Wyoming Sen. Alan K. Simpson said yesterday that it was "uncharacteristic" of him to have criticized the Kennedy Center without first giving Center chairman Roger L. Stevens a chance to present his side of the story.

During Senate debate on the Center's debt problems last month, Simpson (who was joined by New Jersey Democrat Bill Bradley) criticized the Center for allegedly favoring British playwrights over some Americans and said that Stevens' position "must inevitably lead to serious conflicts of interest."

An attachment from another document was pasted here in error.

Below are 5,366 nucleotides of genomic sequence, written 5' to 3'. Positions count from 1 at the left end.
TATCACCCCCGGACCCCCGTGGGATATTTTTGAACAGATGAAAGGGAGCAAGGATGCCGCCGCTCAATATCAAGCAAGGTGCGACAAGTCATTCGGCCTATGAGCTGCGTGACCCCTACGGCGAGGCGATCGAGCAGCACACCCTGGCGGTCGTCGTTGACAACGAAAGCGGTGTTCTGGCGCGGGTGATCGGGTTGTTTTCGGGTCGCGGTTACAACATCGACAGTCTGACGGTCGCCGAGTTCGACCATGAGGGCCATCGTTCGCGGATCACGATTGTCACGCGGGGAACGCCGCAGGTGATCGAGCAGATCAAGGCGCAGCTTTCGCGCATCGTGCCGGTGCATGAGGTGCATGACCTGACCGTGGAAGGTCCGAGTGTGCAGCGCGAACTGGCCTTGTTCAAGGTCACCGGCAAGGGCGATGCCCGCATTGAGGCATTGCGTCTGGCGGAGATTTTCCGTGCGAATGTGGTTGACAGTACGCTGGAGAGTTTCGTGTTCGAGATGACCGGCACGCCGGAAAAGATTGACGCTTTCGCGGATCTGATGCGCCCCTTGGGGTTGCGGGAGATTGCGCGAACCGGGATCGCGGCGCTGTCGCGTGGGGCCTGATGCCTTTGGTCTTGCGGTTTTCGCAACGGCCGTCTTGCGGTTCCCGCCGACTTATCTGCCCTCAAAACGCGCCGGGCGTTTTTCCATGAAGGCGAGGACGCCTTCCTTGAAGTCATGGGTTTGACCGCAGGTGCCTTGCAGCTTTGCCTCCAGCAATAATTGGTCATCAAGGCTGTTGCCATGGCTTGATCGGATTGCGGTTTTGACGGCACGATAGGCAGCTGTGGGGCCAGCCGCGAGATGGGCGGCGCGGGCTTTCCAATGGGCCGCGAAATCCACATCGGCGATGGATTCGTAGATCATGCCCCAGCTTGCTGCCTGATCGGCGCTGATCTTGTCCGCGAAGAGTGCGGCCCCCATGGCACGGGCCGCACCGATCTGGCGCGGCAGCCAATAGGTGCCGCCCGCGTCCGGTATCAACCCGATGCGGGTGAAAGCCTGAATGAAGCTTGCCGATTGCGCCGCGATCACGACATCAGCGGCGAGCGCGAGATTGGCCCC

Stevens, who is now recuperating from a heart attack suffered 10 days ago in San Francisco, subsequently met with Simpson and Bradley, and responded to their charges. Simpson said yesterday that his talk with Stevens has helped him understand the Center's financial structure more fully -- but that his original doubts remain.

"Nothing has dampened my spirtis in probing it further," he said, "but it can be done in a way that is not destined to destroy or humble or impugn."

At Simpson's and Bradley's urging, Sen. Daniel P. Moynihan (D.N.Y.) has scheduled an informal meeting of Kennedy Center critics -- producers and playwrights -- for October 25. A spokesman for producer Emanuel Azenberg, who has been recruiting people to testify at the meeting, said last week that it might be postponed because of Stevens' illness.